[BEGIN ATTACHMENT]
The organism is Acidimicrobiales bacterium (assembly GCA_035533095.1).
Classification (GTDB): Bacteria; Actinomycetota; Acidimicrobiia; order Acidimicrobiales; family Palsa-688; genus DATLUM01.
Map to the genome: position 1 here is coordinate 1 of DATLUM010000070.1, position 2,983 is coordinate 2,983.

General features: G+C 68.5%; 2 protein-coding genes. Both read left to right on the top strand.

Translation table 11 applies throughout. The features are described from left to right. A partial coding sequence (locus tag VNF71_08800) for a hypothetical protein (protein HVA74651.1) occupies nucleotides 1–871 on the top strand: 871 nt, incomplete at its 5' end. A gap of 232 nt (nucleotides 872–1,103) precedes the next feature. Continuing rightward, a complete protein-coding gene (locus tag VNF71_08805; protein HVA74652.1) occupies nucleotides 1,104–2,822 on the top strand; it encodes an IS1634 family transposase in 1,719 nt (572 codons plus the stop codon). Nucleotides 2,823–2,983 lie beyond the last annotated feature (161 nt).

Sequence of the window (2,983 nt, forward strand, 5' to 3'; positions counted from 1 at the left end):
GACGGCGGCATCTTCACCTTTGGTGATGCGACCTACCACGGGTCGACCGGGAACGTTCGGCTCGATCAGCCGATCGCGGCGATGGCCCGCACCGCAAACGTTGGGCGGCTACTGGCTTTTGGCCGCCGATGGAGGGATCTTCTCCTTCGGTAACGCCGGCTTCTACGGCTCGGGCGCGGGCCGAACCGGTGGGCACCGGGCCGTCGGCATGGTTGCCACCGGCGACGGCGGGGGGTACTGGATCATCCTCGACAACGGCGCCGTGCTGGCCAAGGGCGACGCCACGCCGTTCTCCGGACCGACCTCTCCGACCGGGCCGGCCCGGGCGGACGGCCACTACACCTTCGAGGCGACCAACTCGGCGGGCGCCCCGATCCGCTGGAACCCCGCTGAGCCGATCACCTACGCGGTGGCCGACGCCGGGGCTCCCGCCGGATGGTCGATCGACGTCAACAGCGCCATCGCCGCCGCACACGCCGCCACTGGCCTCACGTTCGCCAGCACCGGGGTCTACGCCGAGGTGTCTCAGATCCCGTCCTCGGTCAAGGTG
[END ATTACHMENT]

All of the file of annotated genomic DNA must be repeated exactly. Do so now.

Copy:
The organism is Acidimicrobiales bacterium (assembly GCA_035533095.1).
Classification (GTDB): Bacteria; Actinomycetota; Acidimicrobiia; order Acidimicrobiales; family Palsa-688; genus DATLUM01.
Map to the genome: position 1 here is coordinate 1 of DATLUM010000070.1, position 2,983 is coordinate 2,983.

General features: G+C 68.5%; 2 protein-coding genes. Both read left to right on the top strand.

Translation table 11 applies throughout. The features are described from left to right. A partial coding sequence (locus tag VNF71_08800) for a hypothetical protein (protein HVA74651.1) occupies nucleotides 1–871 on the top strand: 871 nt, incomplete at its 5' end. A gap of 232 nt (nucleotides 872–1,103) precedes the next feature. Continuing rightward, a complete protein-coding gene (locus tag VNF71_08805; protein HVA74652.1) occupies nucleotides 1,104–2,822 on the top strand; it encodes an IS1634 family transposase in 1,719 nt (572 codons plus the stop codon). Nucleotides 2,823–2,983 lie beyond the last annotated feature (161 nt).

Sequence of the window (2,983 nt, forward strand, 5' to 3'; positions counted from 1 at the left end):
GACGGCGGCATCTTCACCTTTGGTGATGCGACCTACCACGGGTCGACCGGGAACGTTCGGCTCGATCAGCCGATCGCGGCGATGGCCCGCACCGCAAACGTTGGGCGGCTACTGGCTTTTGGCCGCCGATGGAGGGATCTTCTCCTTCGGTAACGCCGGCTTCTACGGCTCGGGCGCGGGCCGAACCGGTGGGCACCGGGCCGTCGGCATGGTTGCCACCGGCGACGGCGGGGGGTACTGGATCATCCTCGACAACGGCGCCGTGCTGGCCAAGGGCGACGCCACGCCGTTCTCCGGACCGACCTCTCCGACCGGGCCGGCCCGGGCGGACGGCCACTACACCTTCGAGGCGACCAACTCGGCGGGCGCCCCGATCCGCTGGAACCCCGCTGAGCCGATCACCTACGCGGTGGCCGACGCCGGGGCTCCCGCCGGATGGTCGATCGACGTCAACAGCGCCATCGCCGCCGCACACGCCGCCACTGGCCTCACGTTCGCCAGCACCGGGGTCTACGCCGAGGTGTCTCAGATCCCGTCCTCGGTCAAGGTG